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Table of contents for week of January 30, 2003
NEWS & FEATURES
Dan Kennedy reports that the UN weapons inspectors' report actually offers an interestingly divided view, but it's not as polarized - or as fixed - as national media coverage of it has been.
If last year's State of the Union address was fantasy, Richard Byrne sees this year's speech by Bush as simply surreal.
Seth Gitell on a Republican governor who looks to be using the powers of his office.
Michael Bronski remembers veteran journalist Sarah Pettit, who was shrewd, combative, and utterly devoted to radical sexual politics - which is why the gay press needed her so badly.
For a region that's become increasingly antiseptic over the past 10 years, the Good Time Emporium in Assembly Square still has genuine character. Camille Dodero asks if it will stick around.
How do you spell relief? Find the answer and more in our Health and Wellness supplement.
Tamara Wieder talks with Pumla Gobodo-Madikizela who, in her work as a clinical psychologist and on the Truth and Reconciliation Commission in South Africa, has devoted much of her life to examining the concept of forgiveness.
In the Phoenix editorial we're still waiting for proof that war is necessary.
In "Out There," Kris Frieswick courts clothes encounters.
Geneveve Rajewski goes back to the '20s in "Urban Buy".
Plus, this just in:
BOWLED OVER : Hating Al Davis
TALKING POLITICS : Lynch takes the lead on Iraq
MAKING AMENDS : Here, have a chair
CAMBRIDGE : A new run at rent control
AD WATCH : Super Brawl XXXVII
CAMPAIGN 2004 : Gephardt’s New England swing nets money and a manager
Letters to the editor
In Arts news, the ICA and the Gardner Museum, and Harvard museums' Danielle Hanrahan about her "War Games."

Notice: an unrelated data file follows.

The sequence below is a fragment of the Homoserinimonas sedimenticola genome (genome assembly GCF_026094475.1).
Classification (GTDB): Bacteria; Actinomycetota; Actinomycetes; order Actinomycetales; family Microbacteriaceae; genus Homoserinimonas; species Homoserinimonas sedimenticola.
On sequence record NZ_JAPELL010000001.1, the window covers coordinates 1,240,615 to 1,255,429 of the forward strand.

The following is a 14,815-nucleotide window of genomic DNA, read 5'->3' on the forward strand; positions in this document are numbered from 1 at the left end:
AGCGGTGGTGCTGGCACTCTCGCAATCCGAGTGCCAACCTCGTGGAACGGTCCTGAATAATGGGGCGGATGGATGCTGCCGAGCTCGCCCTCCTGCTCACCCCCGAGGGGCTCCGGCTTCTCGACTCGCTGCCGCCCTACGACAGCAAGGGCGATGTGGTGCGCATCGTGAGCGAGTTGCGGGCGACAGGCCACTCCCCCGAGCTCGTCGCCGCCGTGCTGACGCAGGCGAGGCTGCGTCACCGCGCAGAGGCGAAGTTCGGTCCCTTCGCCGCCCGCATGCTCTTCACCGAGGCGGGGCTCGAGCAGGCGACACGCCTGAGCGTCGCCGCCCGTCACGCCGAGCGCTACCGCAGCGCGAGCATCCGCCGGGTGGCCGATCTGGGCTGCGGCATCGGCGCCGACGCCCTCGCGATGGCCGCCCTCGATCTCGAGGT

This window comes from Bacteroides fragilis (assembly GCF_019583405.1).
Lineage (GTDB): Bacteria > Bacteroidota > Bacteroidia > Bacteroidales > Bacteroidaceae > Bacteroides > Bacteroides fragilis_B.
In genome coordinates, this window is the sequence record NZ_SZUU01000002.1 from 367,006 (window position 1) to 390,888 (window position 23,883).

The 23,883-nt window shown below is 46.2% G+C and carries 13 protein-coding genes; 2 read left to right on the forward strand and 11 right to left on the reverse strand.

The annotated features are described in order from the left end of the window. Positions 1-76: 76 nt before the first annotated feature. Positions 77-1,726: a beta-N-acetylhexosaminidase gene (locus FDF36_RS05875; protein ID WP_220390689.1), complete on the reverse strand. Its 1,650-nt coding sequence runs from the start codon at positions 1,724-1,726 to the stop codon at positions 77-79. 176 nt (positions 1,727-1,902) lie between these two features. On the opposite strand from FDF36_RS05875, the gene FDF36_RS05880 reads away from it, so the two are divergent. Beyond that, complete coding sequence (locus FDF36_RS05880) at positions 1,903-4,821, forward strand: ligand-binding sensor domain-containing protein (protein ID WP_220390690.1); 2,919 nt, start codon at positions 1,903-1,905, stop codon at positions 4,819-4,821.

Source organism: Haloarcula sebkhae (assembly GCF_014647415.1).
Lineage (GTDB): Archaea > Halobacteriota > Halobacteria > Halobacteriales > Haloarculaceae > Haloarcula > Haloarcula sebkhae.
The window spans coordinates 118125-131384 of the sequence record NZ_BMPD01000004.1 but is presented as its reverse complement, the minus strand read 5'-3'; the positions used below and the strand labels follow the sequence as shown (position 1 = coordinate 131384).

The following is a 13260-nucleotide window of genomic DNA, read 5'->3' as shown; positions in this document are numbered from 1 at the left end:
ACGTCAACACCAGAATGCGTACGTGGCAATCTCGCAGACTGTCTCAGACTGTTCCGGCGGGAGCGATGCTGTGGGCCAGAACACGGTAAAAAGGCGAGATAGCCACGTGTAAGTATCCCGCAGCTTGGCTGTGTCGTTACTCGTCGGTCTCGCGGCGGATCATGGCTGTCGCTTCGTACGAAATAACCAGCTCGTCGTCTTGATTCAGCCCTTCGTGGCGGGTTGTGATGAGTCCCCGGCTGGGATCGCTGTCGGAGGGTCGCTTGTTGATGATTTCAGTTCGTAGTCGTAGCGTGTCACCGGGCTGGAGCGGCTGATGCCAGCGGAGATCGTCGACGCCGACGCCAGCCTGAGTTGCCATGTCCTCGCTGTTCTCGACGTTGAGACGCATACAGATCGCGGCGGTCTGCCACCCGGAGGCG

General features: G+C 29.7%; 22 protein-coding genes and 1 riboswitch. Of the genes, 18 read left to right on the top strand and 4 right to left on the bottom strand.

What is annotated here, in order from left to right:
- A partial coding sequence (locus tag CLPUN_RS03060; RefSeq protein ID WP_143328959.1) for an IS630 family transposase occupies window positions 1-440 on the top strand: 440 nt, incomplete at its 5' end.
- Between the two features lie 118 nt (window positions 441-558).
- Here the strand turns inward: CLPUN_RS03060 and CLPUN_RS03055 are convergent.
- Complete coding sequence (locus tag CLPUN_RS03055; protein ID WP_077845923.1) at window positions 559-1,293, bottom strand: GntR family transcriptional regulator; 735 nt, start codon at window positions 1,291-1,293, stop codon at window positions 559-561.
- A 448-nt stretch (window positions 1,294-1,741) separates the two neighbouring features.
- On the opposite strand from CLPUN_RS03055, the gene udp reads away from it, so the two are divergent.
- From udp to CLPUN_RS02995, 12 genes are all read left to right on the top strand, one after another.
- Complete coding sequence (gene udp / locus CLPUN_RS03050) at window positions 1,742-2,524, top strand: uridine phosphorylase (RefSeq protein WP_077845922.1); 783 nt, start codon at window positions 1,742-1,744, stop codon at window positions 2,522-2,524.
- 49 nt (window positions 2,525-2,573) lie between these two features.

In Galleries and Museums, Randi Hopkins promises that the sun will rise at M.I.T.
David Weininger talks to Franz Welser-Möst in Classical.
In Theater, Bill Rodriguez gets Nickel and Dimed.
In Performance, Iris Fanger previews Martha@Sanders.
Plan your week:
Lloyd Schwartz has a full week that includes the Cantata Singers' Rake's Progress and Yo-Yo Ma.
Matt Ashare tries to get behind the many names of Will Oldham and his eclectic neo-Appalachian/country/blues music.
In Cellars by starlight, Brett Milano says the Charms and the Downbeat 5 are leading the current crop of the Boston garage rock revival.
Jon Garelick takes in a week of jazz shows and looks forward to John Tchicai in Giant Steps.
Michael Freedberg watches Chris Ewen keep Man Ray and FBH moving.
Also, live reviews of Johnny Marr + the Healers at the Paradise, The Fred Hersch Trio at the Regattabar , and Morcheeba at the Avalon.
And last but not least, Roadtripping.
Also, short reviews of:
Apples in Stereo : VELOCITY OF SOUND
Longwave : DAY SLEEPER EP
Sonny Landreth : THE ROAD WE’RE ON
Jon Langford and His Sadies : MAYORS OF THE MOON
Amanda Lear : HEART
Chris Fujiwara finds rich work in the MFA's "African Film Festival."
In Filmculture, Gerald Peary checks out some offbeat treats around town.
Also, short reviews of:
POWER AND TERROR: NOAM CHOMSKY IN OUR TIMES
Scott T. Cummings interviews director Anne Bogart about her upcoming production of Marivaux's La dispute.
Carolyn Clay takes an uneven ride with Howie the Rookie. DANCE
Marcia B. Siegel checks out a couple of flamenco legends and PBS's Born to Be Wild.
Christopher Millis finds Julian Opie and other goodies at the Barbara Krakow Gallery.
Michael Bronski says that Richard Barrios's chronicle of gay Hollywood is a landmark. TELEVISION
Hot Dots -- SATURDAY 10:00 (44) The Daniel O'Donnell Show: If he doesn't do the 'Battle Hymn of the Republic,' we're not watching.
On the Cheap : Pho Lemon
Noshing & Sipping : Ca’ del Solo Big House Red
Best Music Poll 2002
Fall 2002 Band Guide
The 6th annual Best issue